Petition to Review a Decision of the Immigration and Naturalization Service. INS No. A27-157-924.
Before: James R. Browning, Arthur L. Alarcon and Thomas G. Nelson, Circuit Judges.
Bernabe de la Cruz appeals from the decision of the Board of Immigration Appeals (BIA) affirming the Immigration Judge (IJ) who found de la Cruz to be a deportable alien pursuant to 8 U.S.C. § 1251(a)(4) (1988).*fn1 Petitioner argues that the BIA should not have affirmed the IJ because: (1) the IJ abused his discretion in failing to grant a continuance of the deportation hearing; (2) the IJ erred in admitting a copy of de la Cruz's criminal record without allowing petitioner's counsel an opportunity to examine de la Cruz's public defender to ascertain whether de la Cruz understood the deportation consequences of his guilty plea; and (3) the IJ abused his discretion in failing to find de la Cruz eligible for voluntary departure pursuant to 8 U.S.C. § 1254(e). We affirm.
De la Cruz entered the United States in February 1981 without a visa. He was convicted of burglary in the first degree on July 9, 1985 in state court in California and was sentenced to two years in prison. At the conclusion of his sentence, he was turned over to the INS. On June 27, 1986, the INS issued an Order to Show Cause why de la Cruz should not be deported, charging him with being a deportable alien pursuant to 8 U.S.C. § 1251(a)(4) for having been convicted of a crime of moral turpitude within five years of entry and sentenced to prison for one year or more.
On January 29, 1987, de la Cruz was notified that he was scheduled for a deportation hearing on February 11, 1987. The notice informed de la Cruz's counsel that de la Cruz's case was scheduled for a "master calendar hearing," that de la Cruz would be expected to plead to the allegations in the charging document, and that all applications and motions for relief should be submitted at that time.
At the deportation hearing, counsel for de la Cruz sought a continuance because he was not aware that he would have to present his case on that day. The judge noted that counsel had represented de la Cruz in this matter for nine months and that, in any event, if the government was able to prove its case, de la Cruz would be statutorily ineligible for voluntary departure. On these grounds, the motion for a continuance was denied.
De la Cruz denied that he was deportable under § 1251(a)(4). In response, the government submitted a copy of de la Cruz's criminal record. De la Cruz's attorney objected, arguing that he had not had an opportunity to cross-examine de la Cruz's public defender with regard to de la Cruz's knowledge of the deportation consequences of his guilty plea. De la Cruz then testified that he did not know of the deportation consequences of his guilty plea at the time he entered it.
Counsel for de la Cruz indicated that he was seeking voluntary departure for de la Cruz pursuant to 8 U.S.C. § 1254(e).*fn2 The immigration judge found that de la Cruz was deportable under section 1251(a)(4) and was not eligible for voluntary departure, because he could not demonstrate that he was a person of "good moral character." The judge referred to 8 U.S.C. § 1101(f)(7) which states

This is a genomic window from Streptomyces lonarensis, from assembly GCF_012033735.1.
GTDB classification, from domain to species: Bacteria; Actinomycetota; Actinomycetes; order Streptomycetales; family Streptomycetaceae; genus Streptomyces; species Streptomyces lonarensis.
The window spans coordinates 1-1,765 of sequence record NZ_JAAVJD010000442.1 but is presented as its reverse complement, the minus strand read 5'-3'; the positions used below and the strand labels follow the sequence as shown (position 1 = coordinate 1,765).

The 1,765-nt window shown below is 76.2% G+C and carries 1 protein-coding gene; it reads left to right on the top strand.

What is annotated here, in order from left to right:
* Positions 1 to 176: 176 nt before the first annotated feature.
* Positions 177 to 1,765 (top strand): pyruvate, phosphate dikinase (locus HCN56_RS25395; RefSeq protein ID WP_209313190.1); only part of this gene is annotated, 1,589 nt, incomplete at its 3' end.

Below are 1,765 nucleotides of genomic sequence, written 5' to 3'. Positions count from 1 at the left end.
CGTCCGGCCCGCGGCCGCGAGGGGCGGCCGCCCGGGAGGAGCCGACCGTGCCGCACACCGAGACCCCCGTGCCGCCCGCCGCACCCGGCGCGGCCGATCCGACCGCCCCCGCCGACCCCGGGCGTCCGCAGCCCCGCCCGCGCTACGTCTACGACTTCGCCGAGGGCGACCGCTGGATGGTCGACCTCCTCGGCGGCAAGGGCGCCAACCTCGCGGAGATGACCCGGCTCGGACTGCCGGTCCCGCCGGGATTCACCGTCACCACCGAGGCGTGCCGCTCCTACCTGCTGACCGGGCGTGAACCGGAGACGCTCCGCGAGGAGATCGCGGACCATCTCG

no person shall be regarded as, or found to be, a person of good moral character who, during the period for which good moral character is required to be established, is, or was - one who during such period has been confined, as a result of conviction, to a penal institution for an aggregate period of one hundred and eighty days or more . . . .
The judge also found de la Cruz statutorily ineligible for voluntary departure under 8 U.S.C. § 1101(f)(6), which states that no person shall be found to be of good moral character if they have "given false testimony for the purpose of obtaining any benefits under this chapter." The judge found that de la Cruz had violated this section by denying that he was informed of the deportation consequences of his guilty plea because he initialed the box on his conviction record indicating that he was aware of such deportation consequences. The judge further mentioned that he would deny voluntary departure as a matter of discretion on this ground.
De la Cruz appealed to the BIA, which affirmed the immigration judge on February 2, 1990. The BIA did not affirm the IJ's discretionary refusal to grant voluntary departure, only his finding that de la Cruz was statutorily ineligible. De la Cruz appeals.
We review determinations of the BIA involving questions of law de novo. Rodriguez-Rivera v. I.N.S., 848 F.2d 998, 1001 (9th Cir. 1988). Our review is confined to the bases upon which the BIA relied. Martinez-Zelaya v. I.N.S., 841 F.2d 294, 296 (9th Cir. 1988).
 Although de la Cruz makes three separate arguments on appeal, all are premised on one factual allegation - that de la Cruz did not understand the deportation consequences of his guilty plea in state court. De la Cruz's argument is essentially that he was denied effective assistance of counsel in his state court criminal trial because he was not advised of the deportation consequences of pleading guilty to burglary (that burglary is classified as a crime of moral turpitude for purposes ...